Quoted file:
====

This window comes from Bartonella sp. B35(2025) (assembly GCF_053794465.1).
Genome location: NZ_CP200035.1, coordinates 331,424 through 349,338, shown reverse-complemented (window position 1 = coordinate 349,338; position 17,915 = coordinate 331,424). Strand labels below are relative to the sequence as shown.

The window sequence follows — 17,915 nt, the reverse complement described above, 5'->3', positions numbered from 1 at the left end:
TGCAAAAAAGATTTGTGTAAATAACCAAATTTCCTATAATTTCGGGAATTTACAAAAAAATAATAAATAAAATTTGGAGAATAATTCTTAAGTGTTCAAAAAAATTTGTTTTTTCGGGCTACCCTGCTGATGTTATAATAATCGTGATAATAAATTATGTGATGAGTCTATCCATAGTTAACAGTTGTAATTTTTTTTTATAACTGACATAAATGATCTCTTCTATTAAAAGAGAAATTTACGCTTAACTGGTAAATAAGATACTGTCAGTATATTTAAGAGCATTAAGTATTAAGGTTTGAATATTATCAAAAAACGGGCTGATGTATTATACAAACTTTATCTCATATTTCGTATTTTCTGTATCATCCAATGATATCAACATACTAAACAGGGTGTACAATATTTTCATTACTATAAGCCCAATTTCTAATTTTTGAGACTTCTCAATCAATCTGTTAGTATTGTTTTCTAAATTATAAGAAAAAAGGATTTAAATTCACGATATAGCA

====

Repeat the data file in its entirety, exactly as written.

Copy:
This window comes from Bartonella sp. B35(2025) (assembly GCF_053794465.1).
Genome location: NZ_CP200035.1, coordinates 331,424 through 349,338, shown reverse-complemented (window position 1 = coordinate 349,338; position 17,915 = coordinate 331,424). Strand labels below are relative to the sequence as shown.

The window sequence follows — 17,915 nt, the reverse complement described above, 5'->3', positions numbered from 1 at the left end:
TGCAAAAAAGATTTGTGTAAATAACCAAATTTCCTATAATTTCGGGAATTTACAAAAAAATAATAAATAAAATTTGGAGAATAATTCTTAAGTGTTCAAAAAAATTTGTTTTTTCGGGCTACCCTGCTGATGTTATAATAATCGTGATAATAAATTATGTGATGAGTCTATCCATAGTTAACAGTTGTAATTTTTTTTTATAACTGACATAAATGATCTCTTCTATTAAAAGAGAAATTTACGCTTAACTGGTAAATAAGATACTGTCAGTATATTTAAGAGCATTAAGTATTAAGGTTTGAATATTATCAAAAAACGGGCTGATGTATTATACAAACTTTATCTCATATTTCGTATTTTCTGTATCATCCAATGATATCAACATACTAAACAGGGTGTACAATATTTTCATTACTATAAGCCCAATTTCTAATTTTTGAGACTTCTCAATCAATCTGTTAGTATTGTTTTCTAAATTATAAGAAAAAAGGATTTAAATTCACGATATAGCA